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Zimbabwe Publisher Vows to Fight Closure - 2004-06-11

The publisher of an independent weekly newspaper, which was shut down by Zimbabwe authorities, says he will appeal the decision.

The publisher of The Tribune, Kindness Paradza, says the government's decision to suspend the newspaper's license for a year was based on faulty evidence and will be appealed.

Zimbabwe's Media and Information Commission, which issued the suspension, said the publisher failed to notify the government of changes in its ownership and name, and attempted to mislead the commission in violation of Zimbabwe's controversial media laws.

But Mr. Paradza says he complied with the notification requirements, and called the suspension a blow to the freedom of the press in Zimbabwe.

?Those allegations are not valid, in our opinion, because they were meant just as compliance, and this is what we did. We have since complied with whatever they wanted us to do; we have supplied M.I.C. (the Media and Information Commission) with all the information,? Mr. Paradza said.

The publisher, who is a member of the parliament for the ruling Zanu-PF party, has publicly criticized the media law. The Tribune, which first published in 2002, also did not shy away from taking an independent editorial line on government policies.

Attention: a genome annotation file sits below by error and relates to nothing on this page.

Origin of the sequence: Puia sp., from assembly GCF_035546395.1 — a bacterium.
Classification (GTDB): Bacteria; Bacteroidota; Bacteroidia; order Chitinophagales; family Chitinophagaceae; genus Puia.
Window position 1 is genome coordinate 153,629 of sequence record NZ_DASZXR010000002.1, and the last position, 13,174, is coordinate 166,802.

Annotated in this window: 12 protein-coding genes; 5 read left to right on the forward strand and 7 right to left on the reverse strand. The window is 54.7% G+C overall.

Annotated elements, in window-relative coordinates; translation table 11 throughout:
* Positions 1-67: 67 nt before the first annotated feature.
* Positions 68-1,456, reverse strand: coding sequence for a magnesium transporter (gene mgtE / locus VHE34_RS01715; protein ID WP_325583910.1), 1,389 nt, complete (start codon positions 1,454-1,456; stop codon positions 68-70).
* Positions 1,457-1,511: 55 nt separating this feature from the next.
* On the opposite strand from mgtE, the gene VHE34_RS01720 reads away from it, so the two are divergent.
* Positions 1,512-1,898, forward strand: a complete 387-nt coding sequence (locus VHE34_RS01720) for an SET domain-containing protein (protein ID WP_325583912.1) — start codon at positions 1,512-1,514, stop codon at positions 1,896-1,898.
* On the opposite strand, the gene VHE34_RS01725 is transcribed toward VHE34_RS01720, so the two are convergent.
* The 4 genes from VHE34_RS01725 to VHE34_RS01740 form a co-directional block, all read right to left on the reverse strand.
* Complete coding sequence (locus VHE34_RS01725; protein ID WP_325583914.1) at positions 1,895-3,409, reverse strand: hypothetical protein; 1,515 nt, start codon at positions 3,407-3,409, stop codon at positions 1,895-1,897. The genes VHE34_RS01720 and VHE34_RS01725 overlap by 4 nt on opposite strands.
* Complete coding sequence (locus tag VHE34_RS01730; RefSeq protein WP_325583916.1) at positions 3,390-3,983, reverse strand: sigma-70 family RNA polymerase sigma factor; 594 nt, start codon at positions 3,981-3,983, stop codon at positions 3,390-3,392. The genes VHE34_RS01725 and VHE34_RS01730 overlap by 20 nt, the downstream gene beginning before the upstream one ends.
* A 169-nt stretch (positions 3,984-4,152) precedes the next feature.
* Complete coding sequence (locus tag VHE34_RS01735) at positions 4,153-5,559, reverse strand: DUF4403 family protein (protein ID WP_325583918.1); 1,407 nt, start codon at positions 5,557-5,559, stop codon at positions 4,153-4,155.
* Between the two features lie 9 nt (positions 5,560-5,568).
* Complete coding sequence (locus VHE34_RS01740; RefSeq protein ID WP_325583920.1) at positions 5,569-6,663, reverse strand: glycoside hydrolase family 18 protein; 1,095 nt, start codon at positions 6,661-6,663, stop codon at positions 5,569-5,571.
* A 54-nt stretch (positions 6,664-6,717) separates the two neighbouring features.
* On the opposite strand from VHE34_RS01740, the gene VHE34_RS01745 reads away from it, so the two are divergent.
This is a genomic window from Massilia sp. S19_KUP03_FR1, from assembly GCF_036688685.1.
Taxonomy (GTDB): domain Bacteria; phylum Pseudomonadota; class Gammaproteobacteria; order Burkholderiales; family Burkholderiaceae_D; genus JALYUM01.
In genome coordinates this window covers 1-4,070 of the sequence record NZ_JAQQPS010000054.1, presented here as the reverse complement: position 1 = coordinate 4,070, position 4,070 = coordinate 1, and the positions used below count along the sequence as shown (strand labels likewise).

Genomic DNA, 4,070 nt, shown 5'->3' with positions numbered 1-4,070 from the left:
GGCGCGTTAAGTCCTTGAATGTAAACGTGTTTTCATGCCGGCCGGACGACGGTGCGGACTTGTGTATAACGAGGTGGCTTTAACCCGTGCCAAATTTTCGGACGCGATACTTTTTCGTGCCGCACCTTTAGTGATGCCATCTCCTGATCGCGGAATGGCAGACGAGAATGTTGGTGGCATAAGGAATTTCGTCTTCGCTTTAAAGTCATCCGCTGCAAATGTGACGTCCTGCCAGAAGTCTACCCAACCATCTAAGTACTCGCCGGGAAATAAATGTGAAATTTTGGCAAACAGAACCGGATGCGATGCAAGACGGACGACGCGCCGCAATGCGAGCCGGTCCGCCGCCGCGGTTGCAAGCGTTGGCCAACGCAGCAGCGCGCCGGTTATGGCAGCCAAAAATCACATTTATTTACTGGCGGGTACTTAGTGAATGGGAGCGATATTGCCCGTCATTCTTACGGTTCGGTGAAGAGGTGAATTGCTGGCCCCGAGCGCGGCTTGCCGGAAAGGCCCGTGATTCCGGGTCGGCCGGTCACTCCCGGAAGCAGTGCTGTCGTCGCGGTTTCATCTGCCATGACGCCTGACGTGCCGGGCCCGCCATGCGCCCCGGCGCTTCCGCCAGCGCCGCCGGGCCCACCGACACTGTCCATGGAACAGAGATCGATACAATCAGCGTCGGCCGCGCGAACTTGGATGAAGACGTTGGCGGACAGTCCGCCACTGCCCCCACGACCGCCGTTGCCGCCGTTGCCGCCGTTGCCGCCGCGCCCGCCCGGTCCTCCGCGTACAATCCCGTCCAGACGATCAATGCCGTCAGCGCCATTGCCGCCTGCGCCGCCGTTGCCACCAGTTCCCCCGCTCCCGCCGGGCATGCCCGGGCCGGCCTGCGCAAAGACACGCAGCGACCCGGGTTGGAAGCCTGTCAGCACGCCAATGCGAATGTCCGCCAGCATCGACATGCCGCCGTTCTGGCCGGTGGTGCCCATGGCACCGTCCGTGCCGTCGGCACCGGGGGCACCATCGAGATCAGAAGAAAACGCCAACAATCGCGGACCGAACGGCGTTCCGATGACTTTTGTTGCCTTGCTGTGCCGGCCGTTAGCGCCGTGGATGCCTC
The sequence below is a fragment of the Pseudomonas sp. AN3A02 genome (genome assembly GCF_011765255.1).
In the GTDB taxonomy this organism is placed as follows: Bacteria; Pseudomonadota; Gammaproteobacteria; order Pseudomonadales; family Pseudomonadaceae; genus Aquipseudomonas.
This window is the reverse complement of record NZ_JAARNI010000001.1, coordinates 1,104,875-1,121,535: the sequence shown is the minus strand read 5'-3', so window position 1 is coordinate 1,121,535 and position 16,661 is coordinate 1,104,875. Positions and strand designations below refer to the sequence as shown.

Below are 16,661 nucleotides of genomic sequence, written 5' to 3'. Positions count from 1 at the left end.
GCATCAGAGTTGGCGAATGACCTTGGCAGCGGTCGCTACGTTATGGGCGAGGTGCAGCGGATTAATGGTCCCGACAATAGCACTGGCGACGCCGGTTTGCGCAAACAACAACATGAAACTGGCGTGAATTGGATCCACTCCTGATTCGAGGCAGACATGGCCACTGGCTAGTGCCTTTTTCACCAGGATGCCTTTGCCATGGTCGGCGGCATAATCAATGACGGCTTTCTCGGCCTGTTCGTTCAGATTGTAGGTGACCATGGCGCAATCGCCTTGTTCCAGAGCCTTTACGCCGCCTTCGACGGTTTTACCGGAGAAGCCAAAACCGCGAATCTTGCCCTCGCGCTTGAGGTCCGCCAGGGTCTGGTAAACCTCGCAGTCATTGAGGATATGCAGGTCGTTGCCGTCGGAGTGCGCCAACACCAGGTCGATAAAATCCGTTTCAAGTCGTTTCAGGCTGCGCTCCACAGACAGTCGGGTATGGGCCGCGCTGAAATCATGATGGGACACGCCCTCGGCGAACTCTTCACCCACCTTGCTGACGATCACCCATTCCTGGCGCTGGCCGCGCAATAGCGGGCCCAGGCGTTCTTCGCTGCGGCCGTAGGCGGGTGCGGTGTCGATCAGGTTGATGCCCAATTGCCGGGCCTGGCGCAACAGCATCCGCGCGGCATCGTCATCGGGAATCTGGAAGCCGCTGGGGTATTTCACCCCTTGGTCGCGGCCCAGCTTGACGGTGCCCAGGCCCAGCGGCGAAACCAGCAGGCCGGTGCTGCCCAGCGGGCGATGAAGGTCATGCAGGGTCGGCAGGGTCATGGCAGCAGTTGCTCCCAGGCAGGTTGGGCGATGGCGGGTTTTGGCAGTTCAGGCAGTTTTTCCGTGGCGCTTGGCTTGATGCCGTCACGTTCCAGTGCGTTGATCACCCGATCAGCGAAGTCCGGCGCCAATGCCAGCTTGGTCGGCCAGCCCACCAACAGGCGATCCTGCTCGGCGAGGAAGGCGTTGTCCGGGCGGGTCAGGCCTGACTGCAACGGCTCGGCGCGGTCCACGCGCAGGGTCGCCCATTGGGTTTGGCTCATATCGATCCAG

The Tribune was on the streets Friday as usual, but Mr. Paradza says he has not ignored the order to cease operations.

"The notice, which came to us, was not a formal notice. It was just a form of a press statement, and that press statement, which came to us was not addressed to anybody, but it's a statement given to all other news media, and it does not give us a timeframe to say we should stop publishing by what date. That's why we published," Mr. Paradza added.

The suspension of The Tribune came a day after four directors of another banned newspaper, The Daily News, went on trial on charges of publishing without a license. The newspaper, and its sister publication, The Daily News on Sunday, were closed down last year, when their publishers defied the licensing authority, saying the media law requiring registration is unconstitutional. Mr. Paradza said The Tribune is properly registered, and said he will ask the court to allow him to continue publishing, pending the appeals court decision on the suspension of his license.